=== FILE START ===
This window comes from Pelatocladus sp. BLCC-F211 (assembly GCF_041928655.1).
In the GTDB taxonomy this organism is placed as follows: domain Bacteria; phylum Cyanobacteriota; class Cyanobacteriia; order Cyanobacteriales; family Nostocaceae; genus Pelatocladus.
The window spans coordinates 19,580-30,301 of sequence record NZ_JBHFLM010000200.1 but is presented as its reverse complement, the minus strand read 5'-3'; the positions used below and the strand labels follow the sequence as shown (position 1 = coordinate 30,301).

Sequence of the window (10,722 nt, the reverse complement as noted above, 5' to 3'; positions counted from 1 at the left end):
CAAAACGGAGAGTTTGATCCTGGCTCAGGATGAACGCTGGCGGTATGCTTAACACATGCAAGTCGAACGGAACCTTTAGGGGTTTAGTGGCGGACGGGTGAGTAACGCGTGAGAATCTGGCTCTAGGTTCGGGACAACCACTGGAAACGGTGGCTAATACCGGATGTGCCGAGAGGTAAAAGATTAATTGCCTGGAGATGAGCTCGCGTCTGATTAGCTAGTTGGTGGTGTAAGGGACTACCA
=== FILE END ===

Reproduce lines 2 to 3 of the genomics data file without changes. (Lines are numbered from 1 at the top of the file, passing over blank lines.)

In the GTDB taxonomy this organism is placed as follows: domain Bacteria; phylum Cyanobacteriota; class Cyanobacteriia; order Cyanobacteriales; family Nostocaceae; genus Pelatocladus.
The window spans coordinates 19,580-30,301 of sequence record NZ_JBHFLM010000200.1 but is presented as its reverse complement, the minus strand read 5'-3'; the positions used below and the strand labels follow the sequence as shown (position 1 = coordinate 30,301).